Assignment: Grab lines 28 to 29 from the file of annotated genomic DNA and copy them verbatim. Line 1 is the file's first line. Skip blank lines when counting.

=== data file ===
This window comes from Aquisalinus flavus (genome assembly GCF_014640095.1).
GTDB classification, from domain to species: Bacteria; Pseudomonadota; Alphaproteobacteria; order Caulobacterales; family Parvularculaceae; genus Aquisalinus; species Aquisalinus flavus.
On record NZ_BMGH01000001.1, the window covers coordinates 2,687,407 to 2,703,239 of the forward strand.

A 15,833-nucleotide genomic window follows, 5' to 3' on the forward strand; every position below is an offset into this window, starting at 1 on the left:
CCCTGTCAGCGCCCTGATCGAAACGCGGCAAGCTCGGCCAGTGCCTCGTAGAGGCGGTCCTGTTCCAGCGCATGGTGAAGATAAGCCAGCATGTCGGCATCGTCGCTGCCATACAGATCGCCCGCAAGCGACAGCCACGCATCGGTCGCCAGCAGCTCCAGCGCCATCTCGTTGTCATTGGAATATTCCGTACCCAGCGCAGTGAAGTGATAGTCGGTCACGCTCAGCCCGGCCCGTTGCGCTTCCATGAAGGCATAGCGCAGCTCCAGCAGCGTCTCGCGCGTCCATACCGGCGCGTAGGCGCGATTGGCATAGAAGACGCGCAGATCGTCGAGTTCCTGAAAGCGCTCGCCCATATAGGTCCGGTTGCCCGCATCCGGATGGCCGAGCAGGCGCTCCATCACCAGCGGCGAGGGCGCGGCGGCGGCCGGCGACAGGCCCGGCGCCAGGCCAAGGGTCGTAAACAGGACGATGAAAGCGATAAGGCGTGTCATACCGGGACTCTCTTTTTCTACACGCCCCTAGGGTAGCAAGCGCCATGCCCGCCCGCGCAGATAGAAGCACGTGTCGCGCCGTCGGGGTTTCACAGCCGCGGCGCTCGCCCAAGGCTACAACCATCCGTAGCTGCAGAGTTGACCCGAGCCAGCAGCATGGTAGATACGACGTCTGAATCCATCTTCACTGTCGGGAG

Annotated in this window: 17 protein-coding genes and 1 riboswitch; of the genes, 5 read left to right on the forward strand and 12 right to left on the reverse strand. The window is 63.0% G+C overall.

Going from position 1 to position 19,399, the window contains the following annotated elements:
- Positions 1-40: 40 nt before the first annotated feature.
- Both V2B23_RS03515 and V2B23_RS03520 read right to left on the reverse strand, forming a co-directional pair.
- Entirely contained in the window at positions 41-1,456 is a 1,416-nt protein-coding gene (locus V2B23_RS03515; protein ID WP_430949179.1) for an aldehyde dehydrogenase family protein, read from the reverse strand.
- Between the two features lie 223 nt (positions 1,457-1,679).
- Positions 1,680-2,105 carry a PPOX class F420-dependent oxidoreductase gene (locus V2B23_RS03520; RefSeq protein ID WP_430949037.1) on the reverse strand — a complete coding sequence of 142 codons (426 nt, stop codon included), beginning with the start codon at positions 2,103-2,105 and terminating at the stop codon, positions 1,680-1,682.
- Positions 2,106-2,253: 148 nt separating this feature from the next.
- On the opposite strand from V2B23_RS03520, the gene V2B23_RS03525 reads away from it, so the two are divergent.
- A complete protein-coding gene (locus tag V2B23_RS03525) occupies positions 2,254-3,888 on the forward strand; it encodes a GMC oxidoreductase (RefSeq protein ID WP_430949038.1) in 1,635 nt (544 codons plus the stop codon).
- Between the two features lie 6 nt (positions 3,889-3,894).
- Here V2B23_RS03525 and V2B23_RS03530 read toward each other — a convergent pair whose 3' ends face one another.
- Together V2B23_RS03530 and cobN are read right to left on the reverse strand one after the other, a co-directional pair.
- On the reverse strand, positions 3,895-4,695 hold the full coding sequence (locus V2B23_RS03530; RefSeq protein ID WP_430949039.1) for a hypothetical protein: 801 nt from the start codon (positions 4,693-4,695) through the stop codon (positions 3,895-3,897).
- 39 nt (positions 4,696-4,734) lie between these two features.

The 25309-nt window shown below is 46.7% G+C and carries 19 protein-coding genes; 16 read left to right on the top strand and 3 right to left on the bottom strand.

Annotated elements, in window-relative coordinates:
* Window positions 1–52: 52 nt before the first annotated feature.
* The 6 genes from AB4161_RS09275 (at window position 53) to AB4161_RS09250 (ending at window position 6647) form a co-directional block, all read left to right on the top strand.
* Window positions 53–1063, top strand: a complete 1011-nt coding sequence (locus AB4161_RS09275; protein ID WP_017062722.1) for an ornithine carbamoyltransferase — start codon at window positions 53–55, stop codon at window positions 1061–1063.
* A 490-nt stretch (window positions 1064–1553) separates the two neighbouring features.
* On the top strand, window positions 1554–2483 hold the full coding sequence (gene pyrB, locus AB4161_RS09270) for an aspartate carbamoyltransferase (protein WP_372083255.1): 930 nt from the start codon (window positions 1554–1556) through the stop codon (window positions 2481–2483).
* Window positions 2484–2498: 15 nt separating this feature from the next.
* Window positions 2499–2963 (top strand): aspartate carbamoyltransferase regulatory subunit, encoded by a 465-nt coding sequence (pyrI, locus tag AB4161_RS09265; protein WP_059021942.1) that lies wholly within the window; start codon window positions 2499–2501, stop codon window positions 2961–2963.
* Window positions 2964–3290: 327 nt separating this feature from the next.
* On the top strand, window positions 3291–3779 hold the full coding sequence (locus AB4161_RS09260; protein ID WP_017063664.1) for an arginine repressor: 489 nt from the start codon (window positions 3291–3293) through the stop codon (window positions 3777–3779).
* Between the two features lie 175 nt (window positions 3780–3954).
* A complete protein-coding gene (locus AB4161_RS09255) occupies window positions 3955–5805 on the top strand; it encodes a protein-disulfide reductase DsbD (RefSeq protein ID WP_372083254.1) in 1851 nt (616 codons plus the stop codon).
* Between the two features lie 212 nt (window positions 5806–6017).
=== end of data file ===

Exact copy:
* Window positions 2484–2498: 15 nt separating this feature from the next.
* Window positions 2499–2963 (top strand): aspartate carbamoyltransferase regulatory subunit, encoded by a 465-nt coding sequence (pyrI, locus tag AB4161_RS09265; protein WP_059021942.1) that lies wholly within the window; start codon window positions 2499–2501, stop codon window positions 2961–2963.